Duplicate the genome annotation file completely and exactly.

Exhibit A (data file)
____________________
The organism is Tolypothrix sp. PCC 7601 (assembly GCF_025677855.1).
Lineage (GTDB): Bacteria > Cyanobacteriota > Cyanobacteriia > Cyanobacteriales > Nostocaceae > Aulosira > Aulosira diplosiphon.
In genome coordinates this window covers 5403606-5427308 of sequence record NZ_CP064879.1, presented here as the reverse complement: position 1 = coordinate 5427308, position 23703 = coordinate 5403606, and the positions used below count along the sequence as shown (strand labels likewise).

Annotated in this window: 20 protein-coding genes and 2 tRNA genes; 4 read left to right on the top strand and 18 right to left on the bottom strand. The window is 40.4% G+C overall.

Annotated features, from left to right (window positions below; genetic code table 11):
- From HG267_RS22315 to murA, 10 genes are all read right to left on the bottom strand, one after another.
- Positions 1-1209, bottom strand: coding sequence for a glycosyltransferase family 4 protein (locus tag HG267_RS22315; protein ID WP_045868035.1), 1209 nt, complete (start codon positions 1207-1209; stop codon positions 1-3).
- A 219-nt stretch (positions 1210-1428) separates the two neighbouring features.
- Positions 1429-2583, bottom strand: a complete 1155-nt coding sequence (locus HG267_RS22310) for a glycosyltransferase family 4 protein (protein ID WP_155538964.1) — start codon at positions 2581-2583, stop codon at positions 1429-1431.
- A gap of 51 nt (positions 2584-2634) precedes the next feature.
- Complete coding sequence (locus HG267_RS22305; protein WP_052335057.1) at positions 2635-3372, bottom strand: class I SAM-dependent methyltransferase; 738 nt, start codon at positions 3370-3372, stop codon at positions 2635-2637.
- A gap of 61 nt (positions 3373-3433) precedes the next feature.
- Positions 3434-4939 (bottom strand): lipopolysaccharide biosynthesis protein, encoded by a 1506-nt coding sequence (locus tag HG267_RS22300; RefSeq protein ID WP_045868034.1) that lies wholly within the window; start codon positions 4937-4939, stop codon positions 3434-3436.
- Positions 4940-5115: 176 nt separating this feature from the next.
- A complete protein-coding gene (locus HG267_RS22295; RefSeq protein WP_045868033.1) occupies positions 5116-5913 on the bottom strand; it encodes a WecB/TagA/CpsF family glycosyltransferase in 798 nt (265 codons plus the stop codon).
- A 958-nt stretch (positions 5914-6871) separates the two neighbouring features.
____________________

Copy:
The organism is Tolypothrix sp. PCC 7601 (assembly GCF_025677855.1).
Lineage (GTDB): Bacteria > Cyanobacteriota > Cyanobacteriia > Cyanobacteriales > Nostocaceae > Aulosira > Aulosira diplosiphon.
In genome coordinates this window covers 5403606-5427308 of sequence record NZ_CP064879.1, presented here as the reverse complement: position 1 = coordinate 5427308, position 23703 = coordinate 5403606, and the positions used below count along the sequence as shown (strand labels likewise).

Annotated in this window: 20 protein-coding genes and 2 tRNA genes; 4 read left to right on the top strand and 18 right to left on the bottom strand. The window is 40.4% G+C overall.

Annotated features, from left to right (window positions below; genetic code table 11):
- From HG267_RS22315 to murA, 10 genes are all read right to left on the bottom strand, one after another.
- Positions 1-1209, bottom strand: coding sequence for a glycosyltransferase family 4 protein (locus tag HG267_RS22315; protein ID WP_045868035.1), 1209 nt, complete (start codon positions 1207-1209; stop codon positions 1-3).
- A 219-nt stretch (positions 1210-1428) separates the two neighbouring features.
- Positions 1429-2583, bottom strand: a complete 1155-nt coding sequence (locus HG267_RS22310) for a glycosyltransferase family 4 protein (protein ID WP_155538964.1) — start codon at positions 2581-2583, stop codon at positions 1429-1431.
- A gap of 51 nt (positions 2584-2634) precedes the next feature.
- Complete coding sequence (locus HG267_RS22305; protein WP_052335057.1) at positions 2635-3372, bottom strand: class I SAM-dependent methyltransferase; 738 nt, start codon at positions 3370-3372, stop codon at positions 2635-2637.
- A gap of 61 nt (positions 3373-3433) precedes the next feature.
- Positions 3434-4939 (bottom strand): lipopolysaccharide biosynthesis protein, encoded by a 1506-nt coding sequence (locus tag HG267_RS22300; RefSeq protein ID WP_045868034.1) that lies wholly within the window; start codon positions 4937-4939, stop codon positions 3434-3436.
- Positions 4940-5115: 176 nt separating this feature from the next.
- A complete protein-coding gene (locus HG267_RS22295; RefSeq protein WP_045868033.1) occupies positions 5116-5913 on the bottom strand; it encodes a WecB/TagA/CpsF family glycosyltransferase in 798 nt (265 codons plus the stop codon).
- A 958-nt stretch (positions 5914-6871) separates the two neighbouring features.